As I said, some friends from college and I got together for a week. This is a quasi-annual event that we’ve referred to as CabinCon for forever, and this was the first one where all seven of us were together again since college. Not only does this give us the perfect setting play non-stop board games, it also serves as a reminder that we’re all growing
old up. It seems like every gathering has a new marriage or a new child on the way. Hell, there was even a heart attack since the last one. It was just something that kept flittering about in the back of my mind. We’re getting old.
But to counter that feeling of age, we played a bajillion board games. And when I say board games, I don’t mean these crappy games of random chance like Parchisi or Sorry. I’m talking high-brain games. Power Grid, El Grande, Carcassonne. Complicated games of strategy and back-stabbing. (No offense intended if you happen to think that Sorry and Parchisi are fun games. They’re just not for me. I’m just not a fan of games that rely on chance and require no skill at all, like Deal or No Deal.)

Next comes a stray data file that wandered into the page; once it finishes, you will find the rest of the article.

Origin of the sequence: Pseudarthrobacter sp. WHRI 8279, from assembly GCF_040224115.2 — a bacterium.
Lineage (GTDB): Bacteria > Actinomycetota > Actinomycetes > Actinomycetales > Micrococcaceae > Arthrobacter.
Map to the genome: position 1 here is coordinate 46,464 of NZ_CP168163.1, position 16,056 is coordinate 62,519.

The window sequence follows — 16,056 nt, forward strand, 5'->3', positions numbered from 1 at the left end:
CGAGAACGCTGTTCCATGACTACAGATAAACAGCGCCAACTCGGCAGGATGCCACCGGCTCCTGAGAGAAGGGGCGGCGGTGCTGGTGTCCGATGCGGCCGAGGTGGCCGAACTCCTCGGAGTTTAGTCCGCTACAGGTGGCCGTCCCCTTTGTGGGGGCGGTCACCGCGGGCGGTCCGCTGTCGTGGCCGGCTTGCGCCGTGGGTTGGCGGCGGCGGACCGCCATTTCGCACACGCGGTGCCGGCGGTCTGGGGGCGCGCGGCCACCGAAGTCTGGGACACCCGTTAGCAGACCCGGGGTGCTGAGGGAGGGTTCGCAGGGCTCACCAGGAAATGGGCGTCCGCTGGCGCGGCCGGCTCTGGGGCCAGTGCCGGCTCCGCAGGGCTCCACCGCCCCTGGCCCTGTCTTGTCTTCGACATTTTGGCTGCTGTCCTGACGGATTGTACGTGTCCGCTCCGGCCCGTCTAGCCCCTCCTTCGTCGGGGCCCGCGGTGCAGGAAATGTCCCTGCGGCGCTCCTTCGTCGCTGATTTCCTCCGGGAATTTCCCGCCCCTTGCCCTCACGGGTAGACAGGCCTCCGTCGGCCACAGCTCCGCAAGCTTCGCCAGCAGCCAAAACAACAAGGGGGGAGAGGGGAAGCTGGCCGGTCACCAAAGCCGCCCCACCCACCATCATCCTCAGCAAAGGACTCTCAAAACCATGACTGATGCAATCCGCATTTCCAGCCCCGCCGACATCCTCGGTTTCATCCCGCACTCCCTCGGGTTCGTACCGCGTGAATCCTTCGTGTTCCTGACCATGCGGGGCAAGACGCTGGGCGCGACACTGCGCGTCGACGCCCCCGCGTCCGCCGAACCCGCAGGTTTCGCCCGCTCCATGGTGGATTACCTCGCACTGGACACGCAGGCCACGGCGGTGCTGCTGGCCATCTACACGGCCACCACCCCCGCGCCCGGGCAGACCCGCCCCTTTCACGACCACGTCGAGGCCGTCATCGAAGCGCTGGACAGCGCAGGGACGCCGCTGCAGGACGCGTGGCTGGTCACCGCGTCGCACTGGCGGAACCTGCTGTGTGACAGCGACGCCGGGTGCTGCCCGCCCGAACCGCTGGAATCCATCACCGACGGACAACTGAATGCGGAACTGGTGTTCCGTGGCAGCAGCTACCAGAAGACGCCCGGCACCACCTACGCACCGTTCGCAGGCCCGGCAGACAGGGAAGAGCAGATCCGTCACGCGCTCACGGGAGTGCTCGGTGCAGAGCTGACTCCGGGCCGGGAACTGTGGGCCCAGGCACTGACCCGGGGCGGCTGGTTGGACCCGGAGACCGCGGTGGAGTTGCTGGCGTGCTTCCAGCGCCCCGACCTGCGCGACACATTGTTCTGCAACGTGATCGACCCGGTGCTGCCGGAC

Not to spend all of our time inside, though, three of us went Geocaching one afternoon. I’d never been, and wanted to give it a try. It reminded me of many days of my youth, trampling through unspoiled forest. The next day, it reminded me of my youth even more when I discovered forty-one chigger bites scattered across my legs and arms. Throw those on top of the fifteen mosquito bites I’d acquied while trying to fish and you’ve got one itchy Stuckey.
To complete our rebellion against maturity, we spent the entire week mocking each other in typical manly fashion. This is almost as much fun as all the gaming, because we’re a pretty witty bunch.
When it was all done with, I was saddened to see us scatter again. More time passes between each gathering, and more miles creep between us with each year. (One of us lives in Japan.) It makes me wonder if we’ll ever get all seven together again, or if, maybe, we’ll actually grow up.